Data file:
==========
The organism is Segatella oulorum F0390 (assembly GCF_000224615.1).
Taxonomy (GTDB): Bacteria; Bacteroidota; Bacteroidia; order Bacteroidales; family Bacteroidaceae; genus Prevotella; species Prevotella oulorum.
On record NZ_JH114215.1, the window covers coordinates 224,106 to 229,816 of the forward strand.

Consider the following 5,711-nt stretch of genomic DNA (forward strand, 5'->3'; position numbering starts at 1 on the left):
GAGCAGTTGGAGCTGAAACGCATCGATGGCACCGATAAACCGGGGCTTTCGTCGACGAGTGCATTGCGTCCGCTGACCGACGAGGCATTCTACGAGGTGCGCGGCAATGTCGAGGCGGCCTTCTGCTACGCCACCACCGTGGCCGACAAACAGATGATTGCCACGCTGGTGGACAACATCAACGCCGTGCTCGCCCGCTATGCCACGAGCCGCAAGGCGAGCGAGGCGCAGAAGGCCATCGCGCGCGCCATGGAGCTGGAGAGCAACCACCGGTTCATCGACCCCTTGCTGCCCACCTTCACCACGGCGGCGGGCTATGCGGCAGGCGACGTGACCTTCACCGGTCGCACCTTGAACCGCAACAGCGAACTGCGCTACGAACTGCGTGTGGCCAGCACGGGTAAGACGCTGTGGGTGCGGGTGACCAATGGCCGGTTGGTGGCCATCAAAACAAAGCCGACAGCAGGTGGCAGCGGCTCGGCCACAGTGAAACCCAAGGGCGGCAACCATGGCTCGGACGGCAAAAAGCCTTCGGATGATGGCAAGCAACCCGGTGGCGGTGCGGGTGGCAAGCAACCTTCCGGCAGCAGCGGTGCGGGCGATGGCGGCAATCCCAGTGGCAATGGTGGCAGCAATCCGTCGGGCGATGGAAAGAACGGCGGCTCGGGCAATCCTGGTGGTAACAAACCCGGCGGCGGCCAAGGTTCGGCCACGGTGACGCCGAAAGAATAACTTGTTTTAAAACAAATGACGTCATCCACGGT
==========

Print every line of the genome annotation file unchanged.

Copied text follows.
The organism is Segatella oulorum F0390 (assembly GCF_000224615.1).
Taxonomy (GTDB): Bacteria; Bacteroidota; Bacteroidia; order Bacteroidales; family Bacteroidaceae; genus Prevotella; species Prevotella oulorum.
On record NZ_JH114215.1, the window covers coordinates 224,106 to 229,816 of the forward strand.

Consider the following 5,711-nt stretch of genomic DNA (forward strand, 5'->3'; position numbering starts at 1 on the left):
GAGCAGTTGGAGCTGAAACGCATCGATGGCACCGATAAACCGGGGCTTTCGTCGACGAGTGCATTGCGTCCGCTGACCGACGAGGCATTCTACGAGGTGCGCGGCAATGTCGAGGCGGCCTTCTGCTACGCCACCACCGTGGCCGACAAACAGATGATTGCCACGCTGGTGGACAACATCAACGCCGTGCTCGCCCGCTATGCCACGAGCCGCAAGGCGAGCGAGGCGCAGAAGGCCATCGCGCGCGCCATGGAGCTGGAGAGCAACCACCGGTTCATCGACCCCTTGCTGCCCACCTTCACCACGGCGGCGGGCTATGCGGCAGGCGACGTGACCTTCACCGGTCGCACCTTGAACCGCAACAGCGAACTGCGCTACGAACTGCGTGTGGCCAGCACGGGTAAGACGCTGTGGGTGCGGGTGACCAATGGCCGGTTGGTGGCCATCAAAACAAAGCCGACAGCAGGTGGCAGCGGCTCGGCCACAGTGAAACCCAAGGGCGGCAACCATGGCTCGGACGGCAAAAAGCCTTCGGATGATGGCAAGCAACCCGGTGGCGGTGCGGGTGGCAAGCAACCTTCCGGCAGCAGCGGTGCGGGCGATGGCGGCAATCCCAGTGGCAATGGTGGCAGCAATCCGTCGGGCGATGGAAAGAACGGCGGCTCGGGCAATCCTGGTGGTAACAAACCCGGCGGCGGCCAAGGTTCGGCCACGGTGACGCCGAAAGAATAACTTGTTTTAAAACAAATGACGTCATCCACGGT